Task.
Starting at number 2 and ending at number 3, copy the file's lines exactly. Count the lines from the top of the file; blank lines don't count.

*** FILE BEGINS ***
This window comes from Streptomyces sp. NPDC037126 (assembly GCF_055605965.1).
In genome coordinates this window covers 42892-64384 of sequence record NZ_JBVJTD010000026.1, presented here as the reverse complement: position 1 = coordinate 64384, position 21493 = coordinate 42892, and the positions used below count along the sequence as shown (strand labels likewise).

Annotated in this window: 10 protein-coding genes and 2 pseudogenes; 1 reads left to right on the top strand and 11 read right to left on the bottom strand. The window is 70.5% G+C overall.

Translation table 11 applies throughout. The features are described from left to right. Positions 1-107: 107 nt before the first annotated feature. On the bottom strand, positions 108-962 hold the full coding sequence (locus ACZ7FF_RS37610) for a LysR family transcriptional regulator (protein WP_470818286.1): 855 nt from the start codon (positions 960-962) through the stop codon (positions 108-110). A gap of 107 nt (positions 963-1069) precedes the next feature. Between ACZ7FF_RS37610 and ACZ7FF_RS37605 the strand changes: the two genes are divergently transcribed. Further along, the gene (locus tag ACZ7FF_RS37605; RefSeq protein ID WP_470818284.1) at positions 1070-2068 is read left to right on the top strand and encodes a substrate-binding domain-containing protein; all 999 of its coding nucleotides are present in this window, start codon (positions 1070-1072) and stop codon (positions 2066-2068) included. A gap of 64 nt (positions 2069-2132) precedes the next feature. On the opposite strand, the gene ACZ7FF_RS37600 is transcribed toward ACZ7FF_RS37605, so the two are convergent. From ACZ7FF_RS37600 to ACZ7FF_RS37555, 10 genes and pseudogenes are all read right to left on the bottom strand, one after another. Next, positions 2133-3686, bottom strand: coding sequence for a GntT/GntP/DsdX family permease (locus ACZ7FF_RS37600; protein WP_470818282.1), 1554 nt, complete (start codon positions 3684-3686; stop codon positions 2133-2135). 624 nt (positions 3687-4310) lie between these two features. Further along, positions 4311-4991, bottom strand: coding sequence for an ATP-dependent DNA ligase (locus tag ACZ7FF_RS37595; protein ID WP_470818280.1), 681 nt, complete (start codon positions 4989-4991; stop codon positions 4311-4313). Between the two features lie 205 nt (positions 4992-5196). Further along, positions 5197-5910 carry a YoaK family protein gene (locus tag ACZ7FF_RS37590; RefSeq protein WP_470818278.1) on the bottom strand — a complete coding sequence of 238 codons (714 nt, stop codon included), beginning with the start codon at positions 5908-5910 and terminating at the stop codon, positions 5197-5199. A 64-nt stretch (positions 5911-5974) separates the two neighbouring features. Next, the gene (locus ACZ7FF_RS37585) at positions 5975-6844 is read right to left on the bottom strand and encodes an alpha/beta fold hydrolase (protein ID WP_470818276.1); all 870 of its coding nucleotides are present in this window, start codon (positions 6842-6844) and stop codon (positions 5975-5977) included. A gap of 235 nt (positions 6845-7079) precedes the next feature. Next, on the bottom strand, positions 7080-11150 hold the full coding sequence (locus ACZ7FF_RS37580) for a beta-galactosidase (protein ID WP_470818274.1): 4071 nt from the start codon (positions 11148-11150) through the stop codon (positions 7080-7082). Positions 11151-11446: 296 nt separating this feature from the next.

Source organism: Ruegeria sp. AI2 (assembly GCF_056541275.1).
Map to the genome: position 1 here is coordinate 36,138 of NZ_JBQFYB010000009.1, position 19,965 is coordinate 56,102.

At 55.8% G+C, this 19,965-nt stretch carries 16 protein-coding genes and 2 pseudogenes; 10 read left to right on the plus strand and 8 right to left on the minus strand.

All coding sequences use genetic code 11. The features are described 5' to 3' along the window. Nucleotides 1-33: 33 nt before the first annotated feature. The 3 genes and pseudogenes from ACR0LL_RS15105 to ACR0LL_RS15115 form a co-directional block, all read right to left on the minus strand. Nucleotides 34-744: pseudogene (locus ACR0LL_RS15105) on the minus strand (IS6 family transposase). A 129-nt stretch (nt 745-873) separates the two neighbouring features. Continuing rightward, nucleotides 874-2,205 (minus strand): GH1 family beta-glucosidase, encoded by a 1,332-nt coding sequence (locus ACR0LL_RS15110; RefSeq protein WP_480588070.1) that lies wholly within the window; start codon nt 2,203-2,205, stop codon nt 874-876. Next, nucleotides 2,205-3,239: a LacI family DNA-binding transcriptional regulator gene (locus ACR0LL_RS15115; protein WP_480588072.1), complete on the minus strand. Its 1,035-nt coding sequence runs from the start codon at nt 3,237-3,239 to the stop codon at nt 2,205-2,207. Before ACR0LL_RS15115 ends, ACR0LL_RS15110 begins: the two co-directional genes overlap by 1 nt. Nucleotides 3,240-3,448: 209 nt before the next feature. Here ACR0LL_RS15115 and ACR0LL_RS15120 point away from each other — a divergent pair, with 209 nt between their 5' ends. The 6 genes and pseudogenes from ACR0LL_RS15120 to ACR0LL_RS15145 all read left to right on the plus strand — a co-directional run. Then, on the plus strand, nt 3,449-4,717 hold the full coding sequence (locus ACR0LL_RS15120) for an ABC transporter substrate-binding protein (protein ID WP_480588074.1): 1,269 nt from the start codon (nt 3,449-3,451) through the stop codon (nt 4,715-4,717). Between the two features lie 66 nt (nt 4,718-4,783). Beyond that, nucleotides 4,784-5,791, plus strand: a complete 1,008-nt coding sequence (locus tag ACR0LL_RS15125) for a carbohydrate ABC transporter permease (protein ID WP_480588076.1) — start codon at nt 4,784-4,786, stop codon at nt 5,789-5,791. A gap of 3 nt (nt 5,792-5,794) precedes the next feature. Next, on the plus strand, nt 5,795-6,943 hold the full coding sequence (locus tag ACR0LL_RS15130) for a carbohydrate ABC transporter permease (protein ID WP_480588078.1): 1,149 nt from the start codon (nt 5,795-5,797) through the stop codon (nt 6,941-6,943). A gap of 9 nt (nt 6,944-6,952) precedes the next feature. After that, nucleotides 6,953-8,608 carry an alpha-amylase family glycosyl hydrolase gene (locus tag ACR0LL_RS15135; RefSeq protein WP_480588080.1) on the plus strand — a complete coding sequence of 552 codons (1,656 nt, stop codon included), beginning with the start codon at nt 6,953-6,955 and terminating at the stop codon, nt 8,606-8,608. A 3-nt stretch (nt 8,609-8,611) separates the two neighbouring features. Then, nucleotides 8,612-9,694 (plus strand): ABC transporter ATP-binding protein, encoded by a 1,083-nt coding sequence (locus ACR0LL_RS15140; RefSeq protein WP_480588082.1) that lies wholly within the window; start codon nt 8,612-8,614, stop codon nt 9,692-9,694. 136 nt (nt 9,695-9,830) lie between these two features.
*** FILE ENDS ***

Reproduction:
In genome coordinates this window covers 42892-64384 of sequence record NZ_JBVJTD010000026.1, presented here as the reverse complement: position 1 = coordinate 64384, position 21493 = coordinate 42892, and the positions used below count along the sequence as shown (strand labels likewise).

Annotated in this window: 10 protein-coding genes and 2 pseudogenes; 1 reads left to right on the top strand and 11 read right to left on the bottom strand. The window is 70.5% G+C overall.